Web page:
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Consumers Want to Buy Eco-Friendly Products, but Don’t Know How to Identify Them

Pretty young mom holding lovely little daughter choosing Japanese sushi sets together at open display refrigerator in supermarket joyfully.

Americans are seeking out and are willing to pay a premium for environmentally friendly products, according to a new study from GreenPrint, an environmental technology company.

The first-ever edition of the company’s Business of Sustainability Index found that nearly two-thirds (64%) of Americans are willing to pay more for sustainable products, but most (74%) don’t know how to identify them. According to the findings, 78% of people are more likely to purchase a product that is clearly labeled as environmentally friendly.

The study also found a large degree of mistrust about companies’ environmental claims. Many people have doubts when companies say they are environmentally friendly, with 53% of Americans never or only sometimes believing such claims. To trust a company statement, 45% of Americans say they need a third-party validating source.

“Businesses are in a bind. Broadcasting sustainability would capture an untapped consumer base but also sow distrust,” said Pete Davis, CEO, and Co-Founder of GreenPrint. “We’d suggest they follow the data. Third-party validation helps certify progress in consumers’ eyes, and the process of carbon offsetting – which is easy to measure and communicate – helps create tangible benchmarks. Both are good tools for building trust. It’s about exploring your trustworthy methods of communication, then selecting one that aligns with your objectives.”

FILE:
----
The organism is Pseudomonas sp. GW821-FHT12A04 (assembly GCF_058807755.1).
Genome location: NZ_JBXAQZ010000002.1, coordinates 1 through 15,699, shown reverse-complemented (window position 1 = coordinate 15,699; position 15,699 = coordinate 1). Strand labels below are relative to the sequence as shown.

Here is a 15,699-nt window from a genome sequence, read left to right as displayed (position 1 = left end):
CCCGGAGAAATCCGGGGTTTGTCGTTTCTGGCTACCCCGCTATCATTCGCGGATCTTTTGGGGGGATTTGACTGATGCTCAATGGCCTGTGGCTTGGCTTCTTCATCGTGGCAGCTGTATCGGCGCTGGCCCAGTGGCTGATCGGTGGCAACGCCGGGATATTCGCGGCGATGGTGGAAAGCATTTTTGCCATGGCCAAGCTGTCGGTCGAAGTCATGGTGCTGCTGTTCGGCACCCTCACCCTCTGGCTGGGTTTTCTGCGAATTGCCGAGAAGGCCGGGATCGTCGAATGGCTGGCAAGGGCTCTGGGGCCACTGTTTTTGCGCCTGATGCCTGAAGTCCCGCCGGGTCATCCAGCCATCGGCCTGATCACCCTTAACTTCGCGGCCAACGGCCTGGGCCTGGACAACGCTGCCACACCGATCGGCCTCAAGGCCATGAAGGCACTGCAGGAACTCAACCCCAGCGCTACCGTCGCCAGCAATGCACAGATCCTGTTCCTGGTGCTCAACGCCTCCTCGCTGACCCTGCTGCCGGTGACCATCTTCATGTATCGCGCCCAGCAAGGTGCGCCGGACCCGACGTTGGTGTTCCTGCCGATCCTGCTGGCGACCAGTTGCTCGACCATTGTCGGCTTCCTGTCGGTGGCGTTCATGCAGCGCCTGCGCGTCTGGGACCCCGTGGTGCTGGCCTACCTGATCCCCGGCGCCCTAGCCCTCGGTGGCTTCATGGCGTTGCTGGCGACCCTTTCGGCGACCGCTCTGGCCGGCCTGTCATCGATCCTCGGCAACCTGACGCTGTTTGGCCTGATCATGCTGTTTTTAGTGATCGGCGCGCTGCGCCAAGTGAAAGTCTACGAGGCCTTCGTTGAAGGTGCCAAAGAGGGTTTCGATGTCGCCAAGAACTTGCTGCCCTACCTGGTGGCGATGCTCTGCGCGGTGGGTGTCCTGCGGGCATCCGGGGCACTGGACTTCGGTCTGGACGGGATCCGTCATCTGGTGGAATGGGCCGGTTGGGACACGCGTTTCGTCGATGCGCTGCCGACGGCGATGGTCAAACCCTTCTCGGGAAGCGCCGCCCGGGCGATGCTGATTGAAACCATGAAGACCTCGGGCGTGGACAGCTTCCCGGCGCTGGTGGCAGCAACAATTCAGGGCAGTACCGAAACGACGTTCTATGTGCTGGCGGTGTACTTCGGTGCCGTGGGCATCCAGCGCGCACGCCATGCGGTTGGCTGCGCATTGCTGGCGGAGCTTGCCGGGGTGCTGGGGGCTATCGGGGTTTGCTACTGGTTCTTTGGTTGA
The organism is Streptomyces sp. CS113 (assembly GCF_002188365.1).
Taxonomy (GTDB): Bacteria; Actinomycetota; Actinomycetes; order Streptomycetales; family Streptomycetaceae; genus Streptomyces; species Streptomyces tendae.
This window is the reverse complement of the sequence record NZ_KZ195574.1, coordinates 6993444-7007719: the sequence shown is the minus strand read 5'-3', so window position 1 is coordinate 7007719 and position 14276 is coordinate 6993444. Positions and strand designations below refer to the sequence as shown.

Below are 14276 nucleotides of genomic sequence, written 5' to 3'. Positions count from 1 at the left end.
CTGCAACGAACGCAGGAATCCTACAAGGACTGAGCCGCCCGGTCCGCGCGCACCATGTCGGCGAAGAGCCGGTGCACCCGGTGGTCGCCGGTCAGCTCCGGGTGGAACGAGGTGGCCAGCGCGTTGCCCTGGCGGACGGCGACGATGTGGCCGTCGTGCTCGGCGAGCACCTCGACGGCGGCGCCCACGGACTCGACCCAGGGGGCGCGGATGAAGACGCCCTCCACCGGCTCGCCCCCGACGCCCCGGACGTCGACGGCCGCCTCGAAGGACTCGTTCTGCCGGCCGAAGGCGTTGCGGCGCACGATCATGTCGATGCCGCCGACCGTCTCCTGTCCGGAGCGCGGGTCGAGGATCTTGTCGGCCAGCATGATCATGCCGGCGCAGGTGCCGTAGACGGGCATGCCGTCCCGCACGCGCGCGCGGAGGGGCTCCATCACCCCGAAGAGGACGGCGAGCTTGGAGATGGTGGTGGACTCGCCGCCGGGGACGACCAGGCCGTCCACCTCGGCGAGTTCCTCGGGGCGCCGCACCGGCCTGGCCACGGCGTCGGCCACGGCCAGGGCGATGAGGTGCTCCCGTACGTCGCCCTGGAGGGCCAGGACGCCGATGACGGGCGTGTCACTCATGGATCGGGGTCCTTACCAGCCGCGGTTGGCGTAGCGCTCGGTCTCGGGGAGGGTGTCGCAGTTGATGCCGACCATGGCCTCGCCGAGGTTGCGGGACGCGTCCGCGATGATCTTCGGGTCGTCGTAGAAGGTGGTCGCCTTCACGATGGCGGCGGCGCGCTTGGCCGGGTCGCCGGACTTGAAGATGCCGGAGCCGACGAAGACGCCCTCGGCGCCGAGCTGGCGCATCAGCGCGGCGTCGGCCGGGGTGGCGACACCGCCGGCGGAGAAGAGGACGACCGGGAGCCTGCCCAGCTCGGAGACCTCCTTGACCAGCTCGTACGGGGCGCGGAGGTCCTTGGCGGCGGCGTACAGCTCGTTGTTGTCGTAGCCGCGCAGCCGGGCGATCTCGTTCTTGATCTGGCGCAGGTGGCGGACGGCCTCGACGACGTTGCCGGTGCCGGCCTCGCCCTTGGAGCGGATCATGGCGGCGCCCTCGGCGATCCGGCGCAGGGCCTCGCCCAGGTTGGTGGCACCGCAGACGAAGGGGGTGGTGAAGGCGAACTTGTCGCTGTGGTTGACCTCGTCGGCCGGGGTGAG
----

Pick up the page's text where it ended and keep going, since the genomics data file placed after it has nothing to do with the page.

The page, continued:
Other key findings of GreenPrint’s Business of Sustainability Index include:

  • 75% of Millennials are willing to pay more for an environmentally sustainable product, compared to 63% of Gen Z, 64% of Gen X, and 57% of Boomers.
  • 77% of Americans are concerned about the environmental impact of products they buy.
  • More than half (56%) of Americans would use a credit card that could calculate and offset the environmental footprint of products purchased.
  • There’s a noticeable break between generations, with 71% and 66% of Millennials and Gen Z willing to do so, compared to only 50% Gen X, 46% of Boomers, and 39% Silent Generation.
  • 76% of Americans would switch their preferred packaged goods brand if they were offsetting carbon emissions. 74% would switch gasoline brands in the same situation.
  • Comparing sectors, 78% of respondents said food/groceries are doing well in demonstrating their commitment to environmental friendliness. Tech is close behind at 74%, while gas stations and convenience stores rank lower at 51% and 54%, respectively.

This index and its future editions will track sentiment around sustainability in the economy – how climate consciousness impacts consumer preference and perceptions of companies and their products and the overall effectiveness of the sustainability benchmarking ecosystem across various sectors and demographics.

Davis said of the survey: “Companies must build trust and loyalty by clearly demonstrating that they share environmental goals with their customers. Defending and preserving our planet is not only the right thing to do, it’s good business. Companies that can navigate the business of sustainability will be best positioned for future success.”

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